It’s been 9 weeks, 3 days, 10 hours and 44 minutes since my official Talent Campus journey ended. What a ride!!
Nothing has changed in my life but EVERYTHING has changed!
The most amazing thing that’s happened within those nine weeks is that I now have two, yes TWO, writing credits! No, I can’t believe it either! It’s incredible. The second greatest thing is that I’ve been asked to be a judge on a local short film contest. Oh! And I’ve got my first script supervisor credit too!
And none would have happened without the incredible Talent Campus.
Talent Campus is run by the London Screenwriters’ Festival to help writers with their skills, not only in writing but mostly in believing in themselves and what they can achieve.
Last year I observed a team making a film for the Derby 24hr film challenge. I had a great time on set and thought how fab it would be to do it again. The same team put a call out a few weeks ago asking for certain members of crew as they were doing the London Sci-Fi 48hr film Challenge. I channelled my inner Wonder Woman – something you’re taught to do on TC – and asked if I could join them, even as a runner. On the 48hr challenge, the script can’t be written beforehand, so I went to the Saturday meet up, just expecting to observe or play a minor role.
Without TC I would not have had the confidence to think my ideas, or my knowledge of writing theory, was good enough to voice to a team of ‘experts’. But that’s exactly what I did. Me and the writer banded about ideas and formed the first draft of a script, then the script supervisor joined us. Team work!
When minds fit together, nothing is impossible.
Below is Not Again Lily – our creation and my first ever writing credit!
My second writing credit though will always be more cherished and is ALL down to TC – The Tribe!
It’s unbelievable when I think that I didn’t know the people I now speak to EVERY SINGLE day ten weeks ago! They are ‘my people’ and I can’t foresee a future without them.
The Derby 24hr film challenge was coming round again and it must have only been a week or so after TC – still on that high (which is yet to have dropped) – that I suggested on one of our daily chats, that we form a team and make our own film for it. Susan, who lives in the Netherlands, was the first to say a big fat YES!
Others joined and we soon had a team of seven.
The beauty of TC is the variety of skills and contacts that people have. One of our team, Rob, is a BBC award winning audio drama writer/producer/director and, although busy with his own post TC life, he found us some fantastic sounds. The biggest coup though was that one of our members, Deborah, has an award-winning husband, Max, who freelances as a DoP and through him we got a fantastic sound mixer.
Suddenly our film went from an amateur production that would have been a great weekend of fun and alcohol, to a professional production – with slightly less alcohol.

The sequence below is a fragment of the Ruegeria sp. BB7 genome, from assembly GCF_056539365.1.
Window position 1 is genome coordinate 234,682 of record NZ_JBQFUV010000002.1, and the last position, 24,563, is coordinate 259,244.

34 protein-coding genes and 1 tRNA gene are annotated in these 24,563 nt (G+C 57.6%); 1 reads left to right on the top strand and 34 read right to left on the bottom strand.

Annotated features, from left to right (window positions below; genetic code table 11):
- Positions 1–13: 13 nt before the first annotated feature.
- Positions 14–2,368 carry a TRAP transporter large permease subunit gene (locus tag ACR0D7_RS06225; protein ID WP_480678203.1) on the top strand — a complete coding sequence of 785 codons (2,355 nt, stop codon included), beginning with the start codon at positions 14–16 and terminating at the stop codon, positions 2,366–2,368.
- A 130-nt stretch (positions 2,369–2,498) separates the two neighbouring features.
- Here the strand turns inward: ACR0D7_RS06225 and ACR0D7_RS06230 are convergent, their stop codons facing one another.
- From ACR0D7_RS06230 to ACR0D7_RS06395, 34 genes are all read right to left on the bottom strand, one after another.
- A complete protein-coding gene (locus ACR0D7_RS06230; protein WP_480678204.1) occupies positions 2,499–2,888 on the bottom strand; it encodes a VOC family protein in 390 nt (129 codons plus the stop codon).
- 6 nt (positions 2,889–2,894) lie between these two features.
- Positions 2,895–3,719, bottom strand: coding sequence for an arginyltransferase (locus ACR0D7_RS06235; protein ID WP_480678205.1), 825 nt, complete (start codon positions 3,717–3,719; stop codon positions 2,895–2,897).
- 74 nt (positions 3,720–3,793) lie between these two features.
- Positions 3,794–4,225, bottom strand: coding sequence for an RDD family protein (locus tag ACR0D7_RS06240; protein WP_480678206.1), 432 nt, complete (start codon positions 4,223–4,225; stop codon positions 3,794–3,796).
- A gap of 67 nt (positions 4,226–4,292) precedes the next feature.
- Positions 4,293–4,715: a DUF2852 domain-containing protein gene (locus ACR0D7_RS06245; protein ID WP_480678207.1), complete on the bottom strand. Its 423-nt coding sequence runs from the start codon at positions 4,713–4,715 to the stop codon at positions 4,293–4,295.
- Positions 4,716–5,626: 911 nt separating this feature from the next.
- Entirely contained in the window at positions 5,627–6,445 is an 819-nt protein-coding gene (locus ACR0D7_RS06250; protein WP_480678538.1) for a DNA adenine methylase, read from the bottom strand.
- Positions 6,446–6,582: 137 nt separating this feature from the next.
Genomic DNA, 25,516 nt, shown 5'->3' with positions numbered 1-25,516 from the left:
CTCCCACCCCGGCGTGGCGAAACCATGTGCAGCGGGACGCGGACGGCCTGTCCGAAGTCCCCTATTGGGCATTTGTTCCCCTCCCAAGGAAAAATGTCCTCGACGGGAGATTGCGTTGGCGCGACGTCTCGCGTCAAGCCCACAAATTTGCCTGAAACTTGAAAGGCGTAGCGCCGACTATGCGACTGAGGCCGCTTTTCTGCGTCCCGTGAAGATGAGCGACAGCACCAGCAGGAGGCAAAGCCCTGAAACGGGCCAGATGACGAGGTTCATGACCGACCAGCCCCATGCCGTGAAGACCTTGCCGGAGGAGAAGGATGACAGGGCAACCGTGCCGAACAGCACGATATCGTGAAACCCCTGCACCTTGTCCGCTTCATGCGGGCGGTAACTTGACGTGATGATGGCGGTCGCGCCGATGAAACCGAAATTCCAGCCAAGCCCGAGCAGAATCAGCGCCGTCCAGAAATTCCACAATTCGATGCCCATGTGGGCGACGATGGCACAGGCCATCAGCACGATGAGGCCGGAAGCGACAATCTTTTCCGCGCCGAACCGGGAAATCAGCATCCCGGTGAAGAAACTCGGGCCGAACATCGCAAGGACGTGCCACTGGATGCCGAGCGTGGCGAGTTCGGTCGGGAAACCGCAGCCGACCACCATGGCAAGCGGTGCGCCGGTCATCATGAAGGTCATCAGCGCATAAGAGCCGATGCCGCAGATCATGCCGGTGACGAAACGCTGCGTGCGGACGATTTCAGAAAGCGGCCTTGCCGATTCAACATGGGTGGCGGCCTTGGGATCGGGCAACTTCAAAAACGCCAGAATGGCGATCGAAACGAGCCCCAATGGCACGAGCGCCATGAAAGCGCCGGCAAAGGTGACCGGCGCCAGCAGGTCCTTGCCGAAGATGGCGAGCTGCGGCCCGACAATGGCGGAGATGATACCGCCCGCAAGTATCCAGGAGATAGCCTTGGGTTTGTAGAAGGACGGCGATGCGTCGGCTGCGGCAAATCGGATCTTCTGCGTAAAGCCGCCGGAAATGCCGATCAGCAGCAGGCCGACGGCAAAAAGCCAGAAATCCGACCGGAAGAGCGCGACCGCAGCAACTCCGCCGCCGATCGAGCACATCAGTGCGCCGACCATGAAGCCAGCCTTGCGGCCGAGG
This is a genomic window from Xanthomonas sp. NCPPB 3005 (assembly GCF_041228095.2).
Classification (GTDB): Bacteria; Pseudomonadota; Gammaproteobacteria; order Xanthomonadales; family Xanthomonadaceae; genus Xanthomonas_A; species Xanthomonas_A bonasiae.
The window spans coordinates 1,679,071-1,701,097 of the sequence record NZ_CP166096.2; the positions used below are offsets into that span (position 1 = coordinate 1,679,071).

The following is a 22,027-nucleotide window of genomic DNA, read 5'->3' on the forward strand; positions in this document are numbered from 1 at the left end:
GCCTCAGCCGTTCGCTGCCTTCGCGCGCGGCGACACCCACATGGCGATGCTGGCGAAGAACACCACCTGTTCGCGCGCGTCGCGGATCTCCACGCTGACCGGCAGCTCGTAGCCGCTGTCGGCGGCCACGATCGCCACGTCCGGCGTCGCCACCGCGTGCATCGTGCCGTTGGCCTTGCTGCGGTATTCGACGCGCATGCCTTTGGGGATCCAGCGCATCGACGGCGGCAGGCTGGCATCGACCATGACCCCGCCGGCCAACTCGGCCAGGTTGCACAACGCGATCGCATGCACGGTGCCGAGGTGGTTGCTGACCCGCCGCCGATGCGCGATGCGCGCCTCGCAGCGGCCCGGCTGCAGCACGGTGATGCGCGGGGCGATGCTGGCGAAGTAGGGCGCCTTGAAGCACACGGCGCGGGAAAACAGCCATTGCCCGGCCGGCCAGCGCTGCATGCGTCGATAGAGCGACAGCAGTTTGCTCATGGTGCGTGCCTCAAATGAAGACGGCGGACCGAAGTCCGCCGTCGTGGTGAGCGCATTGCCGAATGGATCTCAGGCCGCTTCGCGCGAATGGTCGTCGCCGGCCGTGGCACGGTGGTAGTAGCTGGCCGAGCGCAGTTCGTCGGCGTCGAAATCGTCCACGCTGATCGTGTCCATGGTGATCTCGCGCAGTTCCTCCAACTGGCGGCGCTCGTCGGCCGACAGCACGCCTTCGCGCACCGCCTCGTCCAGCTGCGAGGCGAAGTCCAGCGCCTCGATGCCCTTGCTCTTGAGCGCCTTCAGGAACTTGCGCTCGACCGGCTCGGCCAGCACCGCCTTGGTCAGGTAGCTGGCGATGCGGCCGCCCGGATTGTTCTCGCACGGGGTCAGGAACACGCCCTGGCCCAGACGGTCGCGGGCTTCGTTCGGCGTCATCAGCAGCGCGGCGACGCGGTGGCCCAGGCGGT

One evening, across the country and even across the English Channel and the North Sea, six computers whirred into action and from Sharn’s dream an idea sparked. Then another take on it, and another, and within an hour or so, the basic outline of a script was born. The power of collaboration! Fiona wrote the outline, Sharn wrote the first draft and then, as it was a horror script Matt and Susan, the horror writers in the group, worked their magic. ‘Meat’ was born!
Deborah reminded us of her twenty years of experience in the business and as we were all keen to learn from that wealth of knowledge, she became producer and director. We all said what roles we would like and, for the most part, our wishes were granted!
Not content with providing us with the technical and industry knowledge, Deborah and Max also brought an artist to the mix, their daughter, Phoebe, who applied her fantastic skills to our drawing board.
Costumes were bought, the main actor was cast, and soon it was D-Day.
The night before, my house was invaded as seven people and a van full of equipment turned up. It was so good to see those wonderful faces again. Matt, the king of catering, cooked us up a feast and Blue-Petered a gorgeous Feijoada (black bean stew) for Saturday.
Early morning the actress and sound mixer arrived, and my house was transformed into a film set. Sharn snapped stills whenever we turned around for prosperity and to send to Fiona, over in France, who was our social media co-ordinator. Phoebe had her own snapping to do as she was in charge of the clapper gizmo!
Every film is a different experience and when you’re inside the beating heart of it, it’s a lot more intense than watching from the peripheries.
As with all filming, time ran faster than the scene log and daylight rapidly faded. Max reckoned we had six minutes of daylight left to film our outside scenes or the whole day would have been wasted!
Our magnificent DoP doubled as our editor and we stayed up all night plying him with cups of tea as he charmed the deck of the Starship Enterprise he’d assembled on my desk (after asking if I had any heat proof covering to protect it!!) into producing our final masterpiece!
We could (and probably will) write a script about getting the USB stick with the film to the Quad in Derby on time Sunday morning, again with only six minutes to spare, after getting rear ended and then ending up behind a learner driver doing twenty miles under the speed limit, but that’s another story! Suffice to say that insurers are now involved!!
So that was my last couple of days. Spending quality, manic time with a group of people I met at the Talent Campus and their contacts.
Take one weird dream, a group of Talent Campers and a husband and you get a three-minute short that you’re so proud of you could burst!